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Vashadze: Georgian-Russian negotiations inevitable

By Mzia Kupunia
Wednesday, October 27
Starting negotiations will “take place by all means”, however it is hard to predict when it will happen, Georgian Foreign Minister, Grigol Vashadze said on October 25. He was speaking to the Russian Daily Newspaper Vremya Novostei. The West is interested in solving the issue of Georgia in accordance with the rules and principles of international law, the Minister noted.

“Everyone understands that the actions of Russia in Georgia are hindering cooperation in a number of international directions. It is not only about the relations of Tbilisi and Moscow,” Vashadze said in his interview, adding that the presence of Russian troops in Georgia’s breakaway regions of Abkhazia and South Ossetia hinders advancement in the areas of disarmament and building trust.

Vashadze claimed that in the situation where Russia has “appropriated” the Abkhazian part of the Georgian railway, there is no longer normal transport communication. The Minister said the civil aviation sector also has problems as it is unable to use the transport corridors properly. “The West is raising these issues actively on bilateral and multilateral levels,” he noted.

In answer to a question by a Russian journalist whether it is time to start “direct negotiations” between Russia and Georgia, Vashadze quoted the President of Georgia: “We are ready to start negotiations with Moscow without any preconditions anytime anywhere.” “In return we are waiting for the readiness [of Moscow] to constructively resolve the problems,” the Foreign Minister of Georgia added.

Georgia will not be discussing trade and economic issues during the negotiations with Russia, Vashadze pointed out. “The talks will be on the withdrawal of Russian troops from Georgia, the restoration of Georgia’s territorial integrity and on the voluntary, secure and dignified return of the IDPs to their homes,” the Minister stated. “Only on this basis can our relations with Russia be regulated. We understand of course that we should consider the interests of Russia as well during the talks,” he added.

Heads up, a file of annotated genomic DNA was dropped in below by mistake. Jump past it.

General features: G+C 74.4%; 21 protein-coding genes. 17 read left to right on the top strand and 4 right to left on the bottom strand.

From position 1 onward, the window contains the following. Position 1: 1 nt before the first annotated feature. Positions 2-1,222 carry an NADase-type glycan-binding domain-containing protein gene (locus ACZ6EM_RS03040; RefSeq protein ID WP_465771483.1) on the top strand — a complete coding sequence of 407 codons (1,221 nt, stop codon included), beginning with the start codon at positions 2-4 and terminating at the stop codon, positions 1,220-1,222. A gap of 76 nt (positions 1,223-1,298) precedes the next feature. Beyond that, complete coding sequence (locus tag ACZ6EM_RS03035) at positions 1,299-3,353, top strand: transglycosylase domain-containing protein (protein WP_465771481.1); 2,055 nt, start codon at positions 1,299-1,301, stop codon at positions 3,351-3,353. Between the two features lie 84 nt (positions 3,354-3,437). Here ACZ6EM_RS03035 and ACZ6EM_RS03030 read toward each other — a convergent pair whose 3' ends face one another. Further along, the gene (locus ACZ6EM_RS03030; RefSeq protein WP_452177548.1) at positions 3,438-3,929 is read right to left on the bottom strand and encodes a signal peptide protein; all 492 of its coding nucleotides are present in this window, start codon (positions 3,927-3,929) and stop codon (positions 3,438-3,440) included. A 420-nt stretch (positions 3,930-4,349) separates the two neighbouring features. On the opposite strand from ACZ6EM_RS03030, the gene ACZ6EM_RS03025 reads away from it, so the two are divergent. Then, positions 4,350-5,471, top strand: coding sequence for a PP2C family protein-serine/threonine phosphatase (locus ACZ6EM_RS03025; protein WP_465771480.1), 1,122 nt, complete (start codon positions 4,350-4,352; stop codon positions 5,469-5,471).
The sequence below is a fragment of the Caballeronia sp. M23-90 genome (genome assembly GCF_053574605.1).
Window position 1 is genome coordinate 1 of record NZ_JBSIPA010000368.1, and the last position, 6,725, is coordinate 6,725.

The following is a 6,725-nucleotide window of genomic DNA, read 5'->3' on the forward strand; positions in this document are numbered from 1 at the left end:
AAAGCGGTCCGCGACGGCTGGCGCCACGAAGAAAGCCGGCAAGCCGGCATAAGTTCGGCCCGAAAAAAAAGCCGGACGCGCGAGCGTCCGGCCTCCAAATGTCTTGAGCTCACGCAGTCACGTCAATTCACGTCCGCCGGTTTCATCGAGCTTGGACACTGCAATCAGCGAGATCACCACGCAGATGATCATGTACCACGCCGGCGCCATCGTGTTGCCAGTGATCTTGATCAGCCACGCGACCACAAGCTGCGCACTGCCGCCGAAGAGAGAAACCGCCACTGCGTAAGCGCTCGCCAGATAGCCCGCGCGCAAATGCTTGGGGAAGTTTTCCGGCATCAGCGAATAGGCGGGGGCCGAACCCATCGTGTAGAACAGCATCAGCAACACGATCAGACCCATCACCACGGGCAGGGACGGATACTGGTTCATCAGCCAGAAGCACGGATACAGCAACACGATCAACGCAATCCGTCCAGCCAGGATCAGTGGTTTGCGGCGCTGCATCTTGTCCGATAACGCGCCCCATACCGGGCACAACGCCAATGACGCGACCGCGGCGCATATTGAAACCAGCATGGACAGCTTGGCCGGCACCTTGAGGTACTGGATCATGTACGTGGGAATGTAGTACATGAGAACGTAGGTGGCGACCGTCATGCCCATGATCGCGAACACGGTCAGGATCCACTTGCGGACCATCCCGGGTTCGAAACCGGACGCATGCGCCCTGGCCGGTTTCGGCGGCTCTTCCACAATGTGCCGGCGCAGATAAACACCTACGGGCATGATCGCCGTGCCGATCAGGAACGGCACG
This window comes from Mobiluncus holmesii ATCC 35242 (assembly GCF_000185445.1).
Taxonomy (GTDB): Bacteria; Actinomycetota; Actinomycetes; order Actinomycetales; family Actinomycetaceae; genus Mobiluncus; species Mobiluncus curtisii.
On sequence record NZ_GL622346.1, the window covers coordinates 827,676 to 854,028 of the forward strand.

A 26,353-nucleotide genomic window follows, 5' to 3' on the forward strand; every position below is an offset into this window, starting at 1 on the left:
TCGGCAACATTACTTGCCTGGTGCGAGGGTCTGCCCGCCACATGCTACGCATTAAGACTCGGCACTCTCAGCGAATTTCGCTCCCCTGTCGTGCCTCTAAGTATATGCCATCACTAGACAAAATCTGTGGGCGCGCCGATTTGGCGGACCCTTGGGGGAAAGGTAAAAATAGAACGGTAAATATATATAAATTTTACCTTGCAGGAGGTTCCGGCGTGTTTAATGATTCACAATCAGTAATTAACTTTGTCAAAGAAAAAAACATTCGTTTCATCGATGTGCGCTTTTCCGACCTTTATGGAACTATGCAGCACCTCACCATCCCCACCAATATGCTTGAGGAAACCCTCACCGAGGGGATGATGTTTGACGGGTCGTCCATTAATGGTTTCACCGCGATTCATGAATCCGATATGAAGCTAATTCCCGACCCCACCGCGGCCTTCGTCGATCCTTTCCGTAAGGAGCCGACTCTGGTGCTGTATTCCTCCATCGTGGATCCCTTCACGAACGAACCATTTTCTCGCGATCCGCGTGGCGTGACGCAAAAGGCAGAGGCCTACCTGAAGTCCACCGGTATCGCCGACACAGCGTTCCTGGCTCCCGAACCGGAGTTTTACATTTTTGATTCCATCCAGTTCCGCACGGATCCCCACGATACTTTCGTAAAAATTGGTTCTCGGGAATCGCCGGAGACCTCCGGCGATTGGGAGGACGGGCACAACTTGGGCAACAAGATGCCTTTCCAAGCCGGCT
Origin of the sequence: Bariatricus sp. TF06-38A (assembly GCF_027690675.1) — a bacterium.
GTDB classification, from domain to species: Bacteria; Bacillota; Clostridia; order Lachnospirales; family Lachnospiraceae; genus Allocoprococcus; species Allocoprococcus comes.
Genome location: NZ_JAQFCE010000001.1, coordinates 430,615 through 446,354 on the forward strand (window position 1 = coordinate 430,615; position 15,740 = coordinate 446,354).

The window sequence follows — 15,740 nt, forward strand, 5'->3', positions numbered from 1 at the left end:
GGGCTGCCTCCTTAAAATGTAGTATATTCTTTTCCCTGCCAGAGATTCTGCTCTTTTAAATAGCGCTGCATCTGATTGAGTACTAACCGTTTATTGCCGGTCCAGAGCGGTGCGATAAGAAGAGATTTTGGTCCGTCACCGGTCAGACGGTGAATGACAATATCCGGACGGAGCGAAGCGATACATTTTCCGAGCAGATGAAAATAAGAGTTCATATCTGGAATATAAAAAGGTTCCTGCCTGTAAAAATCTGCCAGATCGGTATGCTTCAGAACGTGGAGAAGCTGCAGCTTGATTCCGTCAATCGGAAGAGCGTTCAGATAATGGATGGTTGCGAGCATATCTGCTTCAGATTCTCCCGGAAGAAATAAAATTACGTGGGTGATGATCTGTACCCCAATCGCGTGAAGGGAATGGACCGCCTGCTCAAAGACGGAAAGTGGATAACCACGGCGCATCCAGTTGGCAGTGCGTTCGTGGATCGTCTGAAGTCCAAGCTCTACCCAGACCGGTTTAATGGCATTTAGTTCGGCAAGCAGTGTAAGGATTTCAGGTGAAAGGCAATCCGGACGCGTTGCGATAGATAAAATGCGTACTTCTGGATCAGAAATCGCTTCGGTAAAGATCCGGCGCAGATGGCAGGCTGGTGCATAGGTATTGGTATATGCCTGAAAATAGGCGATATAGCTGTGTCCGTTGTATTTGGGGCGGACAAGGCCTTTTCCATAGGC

This is not the first time that Georgian officials have declared Tbilisi’s readiness to talk with Russia. Commenting on Tbilisi’s repeated statements about being ready to talk with Moscow, some Georgian analysts suggest that while the authorities in Moscow remain “firm” about their position, the statements of the Georgian leadership will bring “no results.” “Both Tbilisi and Moscow have their own positions about certain issues and it seems that the Georgian side is merely trying to show the international community that Tbilisi is ready for talks, while Russia is not,” analyst Soso Tsintsadze told The Messenger.

Speaking to the Russian journalist, the Georgian Foreign Minister touched upon the issue of Georgia’s NATO aspirations, saying that Georgia will “by all means have its place” in NATO’s new strategy. “We know that in Lisbon [at NATO Summit] the decision made at Bucharest Summit, that Georgia will eventually join NATO, will be reaffirmed,” he noted.

In the interview to Vremya Novostei, Vashadze explained the reasons behind Tbilisi’s decision to launch a visa-free regime with the North Caucasus republics, which sparked irritation of the Kremlin, saying that it was a “well thought” decision. “It does not involve any hidden threat,” the Minister noted “as for the reasons for the decision, we can say that there are about 25 thousand Georgians in North Ossetia who have relatives in Georgia and on the Georgian territory there are 100 thousand Georgian citizens of Ossetian origin, who have relatives there [in North Ossetia]. Why should be people be parted?” he said. Vashadze cited “huge” interest of the North Caucasus residents in studying in Georgian Universities as another reason for launching the visa-free regime.